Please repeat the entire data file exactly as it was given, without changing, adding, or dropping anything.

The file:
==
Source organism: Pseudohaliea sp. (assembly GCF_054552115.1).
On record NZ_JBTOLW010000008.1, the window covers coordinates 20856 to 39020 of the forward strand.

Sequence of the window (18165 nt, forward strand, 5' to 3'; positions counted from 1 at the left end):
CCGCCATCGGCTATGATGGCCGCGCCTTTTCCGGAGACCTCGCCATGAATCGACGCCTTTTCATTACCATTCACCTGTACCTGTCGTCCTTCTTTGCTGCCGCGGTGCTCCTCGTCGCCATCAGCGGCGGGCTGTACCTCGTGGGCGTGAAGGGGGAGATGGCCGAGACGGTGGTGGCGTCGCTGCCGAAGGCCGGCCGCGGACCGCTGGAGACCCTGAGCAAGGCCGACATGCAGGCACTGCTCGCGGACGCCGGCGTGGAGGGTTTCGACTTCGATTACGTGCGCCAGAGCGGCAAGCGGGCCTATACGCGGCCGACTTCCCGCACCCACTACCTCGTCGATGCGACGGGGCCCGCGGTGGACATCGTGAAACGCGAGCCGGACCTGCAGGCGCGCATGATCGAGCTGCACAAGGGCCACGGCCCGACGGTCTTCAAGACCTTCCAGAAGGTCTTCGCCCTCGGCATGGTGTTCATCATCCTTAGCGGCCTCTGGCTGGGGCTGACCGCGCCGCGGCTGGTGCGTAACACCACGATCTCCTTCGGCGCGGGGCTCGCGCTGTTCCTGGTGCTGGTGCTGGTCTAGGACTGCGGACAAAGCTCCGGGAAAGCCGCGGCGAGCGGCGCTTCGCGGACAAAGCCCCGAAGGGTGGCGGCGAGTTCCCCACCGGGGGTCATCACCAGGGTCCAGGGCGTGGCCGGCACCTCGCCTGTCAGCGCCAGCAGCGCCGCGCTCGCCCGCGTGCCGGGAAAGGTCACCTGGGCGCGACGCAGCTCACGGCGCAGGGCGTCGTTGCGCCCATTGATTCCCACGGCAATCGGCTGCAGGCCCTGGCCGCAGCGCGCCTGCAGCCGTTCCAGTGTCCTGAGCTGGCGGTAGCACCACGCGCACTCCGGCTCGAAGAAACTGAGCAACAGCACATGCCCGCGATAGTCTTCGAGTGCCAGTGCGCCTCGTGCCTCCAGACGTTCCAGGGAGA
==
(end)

Source organism: Pseudohaliea sp. (assembly GCF_054552115.1).
On record NZ_JBTOLW010000008.1, the window covers coordinates 20856 to 39020 of the forward strand.

Sequence of the window (18165 nt, forward strand, 5' to 3'; positions counted from 1 at the left end):
CCGCCATCGGCTATGATGGCCGCGCCTTTTCCGGAGACCTCGCCATGAATCGACGCCTTTTCATTACCATTCACCTGTACCTGTCGTCCTTCTTTGCTGCCGCGGTGCTCCTCGTCGCCATCAGCGGCGGGCTGTACCTCGTGGGCGTGAAGGGGGAGATGGCCGAGACGGTGGTGGCGTCGCTGCCGAAGGCCGGCCGCGGACCGCTGGAGACCCTGAGCAAGGCCGACATGCAGGCACTGCTCGCGGACGCCGGCGTGGAGGGTTTCGACTTCGATTACGTGCGCCAGAGCGGCAAGCGGGCCTATACGCGGCCGACTTCCCGCACCCACTACCTCGTCGATGCGACGGGGCCCGCGGTGGACATCGTGAAACGCGAGCCGGACCTGCAGGCGCGCATGATCGAGCTGCACAAGGGCCACGGCCCGACGGTCTTCAAGACCTTCCAGAAGGTCTTCGCCCTCGGCATGGTGTTCATCATCCTTAGCGGCCTCTGGCTGGGGCTGACCGCGCCGCGGCTGGTGCGTAACACCACGATCTCCTTCGGCGCGGGGCTCGCGCTGTTCCTGGTGCTGGTGCTGGTCTAGGACTGCGGACAAAGCTCCGGGAAAGCCGCGGCGAGCGGCGCTTCGCGGACAAAGCCCCGAAGGGTGGCGGCGAGTTCCCCACCGGGGGTCATCACCAGGGTCCAGGGCGTGGCCGGCACCTCGCCTGTCAGCGCCAGCAGCGCCGCGCTCGCCCGCGTGCCGGGAAAGGTCACCTGGGCGCGACGCAGCTCACGGCGCAGGGCGTCGTTGCGCCCATTGATTCCCACGGCAATCGGCTGCAGGCCCTGGCCGCAGCGCGCCTGCAGCCGTTCCAGTGTCCTGAGCTGGCGGTAGCACCACGCGCACTCCGGCTCGAAGAAACTGAGCAACAGCACATGCCCGCGATAGTCTTCGAGTGCCAGTGCGCCTCGTGCCTCCAGACGTTCCAGGGAGA